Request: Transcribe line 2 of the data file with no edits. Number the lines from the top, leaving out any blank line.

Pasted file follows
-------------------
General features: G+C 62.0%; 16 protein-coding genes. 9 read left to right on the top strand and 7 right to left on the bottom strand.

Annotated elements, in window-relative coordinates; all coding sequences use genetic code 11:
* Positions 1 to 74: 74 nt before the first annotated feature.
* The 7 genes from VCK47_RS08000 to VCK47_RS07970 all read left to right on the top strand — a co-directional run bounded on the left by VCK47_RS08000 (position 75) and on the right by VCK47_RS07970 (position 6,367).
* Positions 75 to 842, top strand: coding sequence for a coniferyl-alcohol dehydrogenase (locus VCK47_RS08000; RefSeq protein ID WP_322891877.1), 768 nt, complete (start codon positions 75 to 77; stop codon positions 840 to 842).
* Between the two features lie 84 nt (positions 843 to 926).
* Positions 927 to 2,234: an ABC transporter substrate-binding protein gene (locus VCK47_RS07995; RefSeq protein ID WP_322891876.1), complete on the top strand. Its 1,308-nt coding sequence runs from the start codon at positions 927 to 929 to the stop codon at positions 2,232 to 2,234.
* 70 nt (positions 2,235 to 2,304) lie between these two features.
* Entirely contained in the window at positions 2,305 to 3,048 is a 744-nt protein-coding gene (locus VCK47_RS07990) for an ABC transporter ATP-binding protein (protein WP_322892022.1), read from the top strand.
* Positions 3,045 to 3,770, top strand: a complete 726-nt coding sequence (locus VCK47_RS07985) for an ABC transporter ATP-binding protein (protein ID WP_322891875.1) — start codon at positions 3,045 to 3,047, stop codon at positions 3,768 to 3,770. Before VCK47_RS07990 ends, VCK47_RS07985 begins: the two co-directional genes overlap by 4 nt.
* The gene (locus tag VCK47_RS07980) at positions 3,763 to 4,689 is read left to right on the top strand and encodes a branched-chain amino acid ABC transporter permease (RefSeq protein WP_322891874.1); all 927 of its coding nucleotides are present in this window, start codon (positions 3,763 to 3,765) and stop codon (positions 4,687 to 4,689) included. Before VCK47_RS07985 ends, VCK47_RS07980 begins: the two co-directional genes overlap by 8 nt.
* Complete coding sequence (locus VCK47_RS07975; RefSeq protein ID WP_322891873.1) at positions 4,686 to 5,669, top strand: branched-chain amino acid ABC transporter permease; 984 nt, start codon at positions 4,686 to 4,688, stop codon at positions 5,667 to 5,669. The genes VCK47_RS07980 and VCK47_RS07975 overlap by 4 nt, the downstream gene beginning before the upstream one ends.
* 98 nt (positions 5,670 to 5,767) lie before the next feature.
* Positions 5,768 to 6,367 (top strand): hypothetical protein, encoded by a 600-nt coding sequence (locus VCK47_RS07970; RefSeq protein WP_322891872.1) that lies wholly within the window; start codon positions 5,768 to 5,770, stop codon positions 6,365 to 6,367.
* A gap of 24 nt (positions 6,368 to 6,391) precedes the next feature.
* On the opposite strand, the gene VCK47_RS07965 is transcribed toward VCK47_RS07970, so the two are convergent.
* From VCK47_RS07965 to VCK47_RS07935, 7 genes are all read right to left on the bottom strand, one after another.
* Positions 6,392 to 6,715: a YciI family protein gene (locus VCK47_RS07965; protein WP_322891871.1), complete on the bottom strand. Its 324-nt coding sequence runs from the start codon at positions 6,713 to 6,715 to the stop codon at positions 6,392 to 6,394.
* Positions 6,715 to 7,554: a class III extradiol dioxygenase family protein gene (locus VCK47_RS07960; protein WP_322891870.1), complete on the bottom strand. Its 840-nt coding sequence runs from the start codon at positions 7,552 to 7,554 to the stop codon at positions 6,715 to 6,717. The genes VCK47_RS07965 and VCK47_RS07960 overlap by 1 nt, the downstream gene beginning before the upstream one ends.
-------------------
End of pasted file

Annotated elements, in window-relative coordinates; all coding sequences use genetic code 11: